4. I think it is vital to be able to communicate science effectively at all levels and I think it is something few people can do well. If we did not have any great scientists who could communicate on this level we would have less people inspired to study science. We’d also risk communication in the media being innacurate or misleading leading to health scares etc…….or do we have this already!

      1. Not everyone can be a public communicator like Neil deGrasse Tyson and Brian Cox, and yet if someone doesn’t want to involve the wilder public, they’re really missing a wonderful aspect of science and how it can shape a better future

  5. I’ve also gotten the impression that the science community tends to think less of scientists who spend “too much” time on science communcation, though I don’t think that’s justified. Having said that, some scientists manage to maintain their reputation as scientists despite their popular work (eg, Stephen Hawking) while others seem to eventually replace the practice of science with its popularization (eg, Richard Dawkins). I think this is an important subject which should get more attention. Science communication is both difficult and important; scientists who venture into the field should be encouraged and rewarded, not penalized.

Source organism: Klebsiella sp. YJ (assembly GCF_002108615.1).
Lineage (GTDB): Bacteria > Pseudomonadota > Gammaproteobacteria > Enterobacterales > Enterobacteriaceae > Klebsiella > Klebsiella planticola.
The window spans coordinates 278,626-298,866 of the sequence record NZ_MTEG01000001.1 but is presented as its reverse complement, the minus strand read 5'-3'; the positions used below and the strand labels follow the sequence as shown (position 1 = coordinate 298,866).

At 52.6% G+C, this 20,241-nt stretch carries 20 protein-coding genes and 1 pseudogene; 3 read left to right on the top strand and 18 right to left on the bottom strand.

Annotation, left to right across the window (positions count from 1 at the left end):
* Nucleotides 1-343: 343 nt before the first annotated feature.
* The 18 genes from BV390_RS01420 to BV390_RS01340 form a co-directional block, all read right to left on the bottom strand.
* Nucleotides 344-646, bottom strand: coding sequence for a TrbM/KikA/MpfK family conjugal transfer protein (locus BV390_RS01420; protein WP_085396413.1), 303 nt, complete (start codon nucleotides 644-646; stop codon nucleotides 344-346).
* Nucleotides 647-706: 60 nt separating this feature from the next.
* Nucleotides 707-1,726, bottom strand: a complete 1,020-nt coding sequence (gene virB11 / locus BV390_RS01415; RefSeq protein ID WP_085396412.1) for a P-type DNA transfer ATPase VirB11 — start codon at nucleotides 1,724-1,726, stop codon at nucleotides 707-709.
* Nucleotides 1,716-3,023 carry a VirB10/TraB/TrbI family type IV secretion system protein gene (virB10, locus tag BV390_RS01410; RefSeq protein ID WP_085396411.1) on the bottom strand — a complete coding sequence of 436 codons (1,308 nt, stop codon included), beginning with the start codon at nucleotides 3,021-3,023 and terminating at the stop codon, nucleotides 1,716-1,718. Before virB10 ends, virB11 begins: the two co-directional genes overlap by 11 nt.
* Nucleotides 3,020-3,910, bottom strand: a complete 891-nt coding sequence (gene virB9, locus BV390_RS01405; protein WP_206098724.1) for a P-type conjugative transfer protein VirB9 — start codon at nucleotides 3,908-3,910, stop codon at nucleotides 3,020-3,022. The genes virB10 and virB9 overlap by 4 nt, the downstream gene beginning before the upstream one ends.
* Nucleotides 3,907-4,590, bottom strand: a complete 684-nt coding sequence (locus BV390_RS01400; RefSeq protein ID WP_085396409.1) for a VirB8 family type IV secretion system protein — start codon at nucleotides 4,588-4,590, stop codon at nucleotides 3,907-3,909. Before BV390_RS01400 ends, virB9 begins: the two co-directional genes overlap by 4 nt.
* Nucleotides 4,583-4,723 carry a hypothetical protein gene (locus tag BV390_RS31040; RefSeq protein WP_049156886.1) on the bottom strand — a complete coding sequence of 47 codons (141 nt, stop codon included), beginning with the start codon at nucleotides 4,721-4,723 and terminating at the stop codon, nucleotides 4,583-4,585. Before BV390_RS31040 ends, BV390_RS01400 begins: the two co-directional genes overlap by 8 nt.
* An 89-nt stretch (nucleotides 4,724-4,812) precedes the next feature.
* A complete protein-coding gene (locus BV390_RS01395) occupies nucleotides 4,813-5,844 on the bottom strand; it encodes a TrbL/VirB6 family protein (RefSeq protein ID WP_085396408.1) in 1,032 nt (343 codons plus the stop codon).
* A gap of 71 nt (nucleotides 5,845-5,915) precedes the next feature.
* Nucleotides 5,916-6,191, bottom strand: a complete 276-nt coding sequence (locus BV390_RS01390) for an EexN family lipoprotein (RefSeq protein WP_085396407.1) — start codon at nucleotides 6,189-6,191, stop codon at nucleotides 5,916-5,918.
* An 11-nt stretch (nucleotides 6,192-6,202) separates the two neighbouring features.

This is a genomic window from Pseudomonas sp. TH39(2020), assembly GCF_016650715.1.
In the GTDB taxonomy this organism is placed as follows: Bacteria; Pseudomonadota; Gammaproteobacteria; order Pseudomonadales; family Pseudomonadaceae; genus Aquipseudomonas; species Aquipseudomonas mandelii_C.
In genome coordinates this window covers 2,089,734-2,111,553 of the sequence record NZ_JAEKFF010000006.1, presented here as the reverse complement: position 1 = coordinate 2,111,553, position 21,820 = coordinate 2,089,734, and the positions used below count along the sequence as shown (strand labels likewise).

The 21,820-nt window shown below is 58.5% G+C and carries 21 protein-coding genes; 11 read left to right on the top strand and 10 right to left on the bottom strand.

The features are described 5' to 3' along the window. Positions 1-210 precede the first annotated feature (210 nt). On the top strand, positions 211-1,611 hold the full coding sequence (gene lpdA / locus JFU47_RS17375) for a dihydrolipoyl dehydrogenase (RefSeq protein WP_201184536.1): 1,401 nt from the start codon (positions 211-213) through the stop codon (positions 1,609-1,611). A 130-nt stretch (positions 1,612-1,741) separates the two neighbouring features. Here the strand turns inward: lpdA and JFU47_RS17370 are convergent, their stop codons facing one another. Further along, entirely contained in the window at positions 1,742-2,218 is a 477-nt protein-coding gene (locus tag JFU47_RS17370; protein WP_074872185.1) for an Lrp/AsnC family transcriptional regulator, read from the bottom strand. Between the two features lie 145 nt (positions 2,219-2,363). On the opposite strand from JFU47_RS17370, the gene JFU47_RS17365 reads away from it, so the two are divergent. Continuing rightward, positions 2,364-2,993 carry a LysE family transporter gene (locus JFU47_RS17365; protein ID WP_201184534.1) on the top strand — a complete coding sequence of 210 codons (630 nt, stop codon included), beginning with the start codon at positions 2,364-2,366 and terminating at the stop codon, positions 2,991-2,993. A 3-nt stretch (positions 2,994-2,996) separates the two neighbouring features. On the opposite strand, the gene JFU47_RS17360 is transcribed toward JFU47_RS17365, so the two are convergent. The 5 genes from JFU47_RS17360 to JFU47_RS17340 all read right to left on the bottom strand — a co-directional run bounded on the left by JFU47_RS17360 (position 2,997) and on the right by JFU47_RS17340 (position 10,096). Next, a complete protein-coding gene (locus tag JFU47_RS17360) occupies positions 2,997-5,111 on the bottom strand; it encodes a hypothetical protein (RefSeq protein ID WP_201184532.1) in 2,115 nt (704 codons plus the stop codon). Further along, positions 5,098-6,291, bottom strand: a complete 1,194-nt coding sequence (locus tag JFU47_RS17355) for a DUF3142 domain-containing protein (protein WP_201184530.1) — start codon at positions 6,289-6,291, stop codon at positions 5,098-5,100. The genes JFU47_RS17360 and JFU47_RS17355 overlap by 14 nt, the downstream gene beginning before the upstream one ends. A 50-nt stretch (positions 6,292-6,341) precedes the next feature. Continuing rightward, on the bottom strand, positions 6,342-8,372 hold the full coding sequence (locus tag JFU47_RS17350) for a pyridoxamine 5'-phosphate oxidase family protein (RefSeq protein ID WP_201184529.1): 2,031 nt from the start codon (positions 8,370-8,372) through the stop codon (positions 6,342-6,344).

1. I couldn’t agree more. You gave the perfect example, Hawking, who has sold millions of popular science books and yet as you well said, kept his scientific reputation intact. Dawkins is another one of my favorite science writers when he writes science. When he strays from science, he goes way off the mark. At any rate science communication is an important and (should be) an essential part of science…